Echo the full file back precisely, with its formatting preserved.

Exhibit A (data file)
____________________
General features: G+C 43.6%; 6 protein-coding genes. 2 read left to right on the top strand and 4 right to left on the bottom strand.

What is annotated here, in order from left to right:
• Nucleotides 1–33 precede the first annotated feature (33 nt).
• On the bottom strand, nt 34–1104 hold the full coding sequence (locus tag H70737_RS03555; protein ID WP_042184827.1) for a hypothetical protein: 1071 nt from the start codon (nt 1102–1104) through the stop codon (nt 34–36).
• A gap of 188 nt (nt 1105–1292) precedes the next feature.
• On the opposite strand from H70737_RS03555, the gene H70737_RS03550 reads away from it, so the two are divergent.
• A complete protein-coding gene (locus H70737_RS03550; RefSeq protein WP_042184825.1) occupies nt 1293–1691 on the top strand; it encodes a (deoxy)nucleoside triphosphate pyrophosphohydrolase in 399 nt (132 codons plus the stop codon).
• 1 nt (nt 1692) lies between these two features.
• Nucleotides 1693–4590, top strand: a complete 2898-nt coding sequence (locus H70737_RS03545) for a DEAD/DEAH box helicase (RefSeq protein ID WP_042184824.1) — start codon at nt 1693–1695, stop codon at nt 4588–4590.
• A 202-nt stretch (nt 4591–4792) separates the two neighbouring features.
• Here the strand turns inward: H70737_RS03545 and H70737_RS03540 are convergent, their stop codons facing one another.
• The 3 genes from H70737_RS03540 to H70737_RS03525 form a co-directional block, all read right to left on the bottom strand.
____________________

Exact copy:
General features: G+C 43.6%; 6 protein-coding genes. 2 read left to right on the top strand and 4 right to left on the bottom strand.

What is annotated here, in order from left to right:
• Nucleotides 1–33 precede the first annotated feature (33 nt).
• On the bottom strand, nt 34–1104 hold the full coding sequence (locus tag H70737_RS03555; protein ID WP_042184827.1) for a hypothetical protein: 1071 nt from the start codon (nt 1102–1104) through the stop codon (nt 34–36).
• A gap of 188 nt (nt 1105–1292) precedes the next feature.
• On the opposite strand from H70737_RS03555, the gene H70737_RS03550 reads away from it, so the two are divergent.
• A complete protein-coding gene (locus H70737_RS03550; RefSeq protein WP_042184825.1) occupies nt 1293–1691 on the top strand; it encodes a (deoxy)nucleoside triphosphate pyrophosphohydrolase in 399 nt (132 codons plus the stop codon).
• 1 nt (nt 1692) lies between these two features.
• Nucleotides 1693–4590, top strand: a complete 2898-nt coding sequence (locus H70737_RS03545) for a DEAD/DEAH box helicase (RefSeq protein ID WP_042184824.1) — start codon at nt 1693–1695, stop codon at nt 4588–4590.
• A 202-nt stretch (nt 4591–4792) separates the two neighbouring features.
• Here the strand turns inward: H70737_RS03545 and H70737_RS03540 are convergent, their stop codons facing one another.
• The 3 genes from H70737_RS03540 to H70737_RS03525 form a co-directional block, all read right to left on the bottom strand.